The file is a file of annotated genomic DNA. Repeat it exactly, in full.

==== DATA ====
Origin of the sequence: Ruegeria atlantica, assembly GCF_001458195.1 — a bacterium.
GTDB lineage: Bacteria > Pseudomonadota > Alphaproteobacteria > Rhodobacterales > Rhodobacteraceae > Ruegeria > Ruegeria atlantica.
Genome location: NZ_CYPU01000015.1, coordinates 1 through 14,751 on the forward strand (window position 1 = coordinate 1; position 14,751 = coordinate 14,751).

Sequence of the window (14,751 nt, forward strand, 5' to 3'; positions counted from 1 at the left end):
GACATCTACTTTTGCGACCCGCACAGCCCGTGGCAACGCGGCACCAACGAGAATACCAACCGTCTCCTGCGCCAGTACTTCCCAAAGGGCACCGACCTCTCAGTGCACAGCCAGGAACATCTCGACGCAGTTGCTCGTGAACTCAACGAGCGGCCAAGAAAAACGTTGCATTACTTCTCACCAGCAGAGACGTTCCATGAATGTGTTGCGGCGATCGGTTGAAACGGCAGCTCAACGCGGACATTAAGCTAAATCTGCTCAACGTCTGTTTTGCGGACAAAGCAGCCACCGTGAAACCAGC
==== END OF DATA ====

Origin of the sequence: Ruegeria atlantica, assembly GCF_001458195.1 — a bacterium.
GTDB lineage: Bacteria > Pseudomonadota > Alphaproteobacteria > Rhodobacterales > Rhodobacteraceae > Ruegeria > Ruegeria atlantica.
Genome location: NZ_CYPU01000015.1, coordinates 1 through 14,751 on the forward strand (window position 1 = coordinate 1; position 14,751 = coordinate 14,751).

Sequence of the window (14,751 nt, forward strand, 5' to 3'; positions counted from 1 at the left end):
GACATCTACTTTTGCGACCCGCACAGCCCGTGGCAACGCGGCACCAACGAGAATACCAACCGTCTCCTGCGCCAGTACTTCCCAAAGGGCACCGACCTCTCAGTGCACAGCCAGGAACATCTCGACGCAGTTGCTCGTGAACTCAACGAGCGGCCAAGAAAAACGTTGCATTACTTCTCACCAGCAGAGACGTTCCATGAATGTGTTGCGGCGATCGGTTGAAACGGCAGCTCAACGCGGACATTAAGCTAAATCTGCTCAACGTCTGTTTTGCGGACAAAGCAGCCACCGTGAAACCAGC